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Are green chemicals really green?

While there is a definite clamour for green products, can procurement heads and FM personnel rely on claims of environment friendliness? Are green-certified products entirely safe to use? Mrigank Warrier, Associate Editor, Clean India Journal digs deeper into the subject.

Beware of greenwashing

While working on this story, I came across the concept of ‘greenwashing’. This is the practice of using vague labels or generic terms like ‘environmentally friendly’, ‘eco safe’ or simply, ‘green’, to market a cleaning chemical, that may sound genuine but are not necessarily 100% true.

Let me explain. Every certifying body across the world has more or less similar parameters to assess the eco-friendliness of a chemical. These parameters include (but are not limited to):

  • Absence of corrosive, strongly irritating, carcinogenic, ozone-depleting or hazardous substances
  • Use of renewable resources
  • Does not affect Biological Oxygen Demand (BOD) of water
  • Biodegradability by standard methods and definitions
  • Low flammability
  • Low Volatile Organic Compound (VOC) content

But what about pH?

pH matters

Most cleaning agents are either acidic or alkaline. Alkaline solutions are better at cutting through dirt, grease, proteins, oils and other organic items, while acids are better for removing calcium, rust and other minerals. This is why most surface cleaning chemicals are alkaline, while toilet bowl cleaners and descalers are acidic. In many cases, the pH of conventional cleaning chemicals can be as low as 2 (highly acidic) or as high as 12 (highly alkaline). These will most certainly leave collateral damage on the surfaces they are meant to clean.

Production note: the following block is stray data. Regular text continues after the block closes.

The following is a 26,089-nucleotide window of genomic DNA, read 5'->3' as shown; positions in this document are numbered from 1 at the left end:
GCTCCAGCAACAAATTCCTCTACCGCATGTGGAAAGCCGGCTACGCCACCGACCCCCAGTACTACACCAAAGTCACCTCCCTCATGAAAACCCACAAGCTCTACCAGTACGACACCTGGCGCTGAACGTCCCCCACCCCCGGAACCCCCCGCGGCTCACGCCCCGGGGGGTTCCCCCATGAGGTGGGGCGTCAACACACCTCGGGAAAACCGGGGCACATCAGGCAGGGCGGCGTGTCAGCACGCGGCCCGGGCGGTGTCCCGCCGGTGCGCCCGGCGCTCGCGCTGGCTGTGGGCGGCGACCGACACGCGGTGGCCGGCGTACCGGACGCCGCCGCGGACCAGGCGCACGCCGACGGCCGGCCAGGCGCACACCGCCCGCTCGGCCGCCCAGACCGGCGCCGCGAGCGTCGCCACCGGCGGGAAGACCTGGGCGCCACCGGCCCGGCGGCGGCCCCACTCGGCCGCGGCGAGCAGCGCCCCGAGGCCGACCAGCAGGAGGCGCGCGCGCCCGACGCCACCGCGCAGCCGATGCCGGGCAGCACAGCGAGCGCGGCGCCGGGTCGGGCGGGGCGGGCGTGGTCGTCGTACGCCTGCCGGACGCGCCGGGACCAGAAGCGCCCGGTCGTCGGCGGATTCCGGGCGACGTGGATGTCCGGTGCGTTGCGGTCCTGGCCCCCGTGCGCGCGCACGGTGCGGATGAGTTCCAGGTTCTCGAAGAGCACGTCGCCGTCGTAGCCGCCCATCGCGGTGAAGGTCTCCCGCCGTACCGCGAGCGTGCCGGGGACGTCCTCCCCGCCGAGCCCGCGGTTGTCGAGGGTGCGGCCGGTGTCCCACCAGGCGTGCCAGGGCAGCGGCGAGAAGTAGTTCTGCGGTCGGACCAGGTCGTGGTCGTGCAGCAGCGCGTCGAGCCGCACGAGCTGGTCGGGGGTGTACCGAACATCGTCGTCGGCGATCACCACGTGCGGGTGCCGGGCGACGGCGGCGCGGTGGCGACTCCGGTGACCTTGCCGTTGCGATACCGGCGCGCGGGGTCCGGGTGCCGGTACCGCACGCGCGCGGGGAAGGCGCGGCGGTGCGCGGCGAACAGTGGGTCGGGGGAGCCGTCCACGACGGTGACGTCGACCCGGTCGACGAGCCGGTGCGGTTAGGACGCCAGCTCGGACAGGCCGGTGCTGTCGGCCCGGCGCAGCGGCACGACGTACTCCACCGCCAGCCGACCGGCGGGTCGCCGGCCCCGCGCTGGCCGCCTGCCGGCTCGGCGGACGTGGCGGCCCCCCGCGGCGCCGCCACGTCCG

So what do ‘green’ certifying bodies have to say about the pH of a cleaning chemical for it to be certified green? Surprisingly little.

The US Environment Protection Agency, for example, requires a green chemical to have a ‘pH closer to neutral, e.g. greater than or equal to 4 and less than or equal to 9.5’. Some other bodies don’t mention pH as a parameter at all.

For context, a product whose pH is anything other than 7 is either acidic or alkaline. Going by the EPA’s definition, cleaning chemicals between 7 and 4 (acidic) and 7 and 9 (alkaline) can also be certified as green.

Unanswered questions

Can something that can damage surfaces and prove hazardous to human health be called green, just because it is of organic origin and biodegradable? Why do some green chemicals come with a warning against using them on surfaces like marble?

If pH was to be made a factor in green assessment, how many green cleaning chemicals would still qualify as green? Will facility heads settle for ‘somewhat green’ chemicals? Is somewhat green, green enough?

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